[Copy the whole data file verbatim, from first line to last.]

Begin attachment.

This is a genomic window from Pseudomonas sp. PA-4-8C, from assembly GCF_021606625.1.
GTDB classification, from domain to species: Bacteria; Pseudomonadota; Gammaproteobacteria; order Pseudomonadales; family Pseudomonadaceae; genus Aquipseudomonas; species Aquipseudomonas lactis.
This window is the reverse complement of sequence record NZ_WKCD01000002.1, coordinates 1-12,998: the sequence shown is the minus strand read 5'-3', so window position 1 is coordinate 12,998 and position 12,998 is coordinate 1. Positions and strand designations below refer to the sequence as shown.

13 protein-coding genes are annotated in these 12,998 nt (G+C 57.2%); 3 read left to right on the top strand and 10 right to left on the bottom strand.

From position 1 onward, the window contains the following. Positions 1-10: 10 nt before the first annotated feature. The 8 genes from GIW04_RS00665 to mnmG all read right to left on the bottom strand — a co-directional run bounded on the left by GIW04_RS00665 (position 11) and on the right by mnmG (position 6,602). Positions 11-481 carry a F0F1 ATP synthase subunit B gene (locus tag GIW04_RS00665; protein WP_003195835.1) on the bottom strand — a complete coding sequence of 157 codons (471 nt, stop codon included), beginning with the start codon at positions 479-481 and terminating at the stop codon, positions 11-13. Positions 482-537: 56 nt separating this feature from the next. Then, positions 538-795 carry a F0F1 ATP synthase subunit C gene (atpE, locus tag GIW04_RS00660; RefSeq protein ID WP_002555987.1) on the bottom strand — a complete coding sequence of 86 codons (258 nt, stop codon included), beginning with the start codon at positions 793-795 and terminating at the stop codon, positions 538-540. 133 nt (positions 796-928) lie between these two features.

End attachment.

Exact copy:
This is a genomic window from Pseudomonas sp. PA-4-8C, from assembly GCF_021606625.1.
GTDB classification, from domain to species: Bacteria; Pseudomonadota; Gammaproteobacteria; order Pseudomonadales; family Pseudomonadaceae; genus Aquipseudomonas; species Aquipseudomonas lactis.
This window is the reverse complement of sequence record NZ_WKCD01000002.1, coordinates 1-12,998: the sequence shown is the minus strand read 5'-3', so window position 1 is coordinate 12,998 and position 12,998 is coordinate 1. Positions and strand designations below refer to the sequence as shown.

13 protein-coding genes are annotated in these 12,998 nt (G+C 57.2%); 3 read left to right on the top strand and 10 right to left on the bottom strand.

From position 1 onward, the window contains the following. Positions 1-10: 10 nt before the first annotated feature. The 8 genes from GIW04_RS00665 to mnmG all read right to left on the bottom strand — a co-directional run bounded on the left by GIW04_RS00665 (position 11) and on the right by mnmG (position 6,602). Positions 11-481 carry a F0F1 ATP synthase subunit B gene (locus tag GIW04_RS00665; protein WP_003195835.1) on the bottom strand — a complete coding sequence of 157 codons (471 nt, stop codon included), beginning with the start codon at positions 479-481 and terminating at the stop codon, positions 11-13. Positions 482-537: 56 nt separating this feature from the next. Then, positions 538-795 carry a F0F1 ATP synthase subunit C gene (atpE, locus tag GIW04_RS00660; RefSeq protein ID WP_002555987.1) on the bottom strand — a complete coding sequence of 86 codons (258 nt, stop codon included), beginning with the start codon at positions 793-795 and terminating at the stop codon, positions 538-540. 133 nt (positions 796-928) lie between these two features.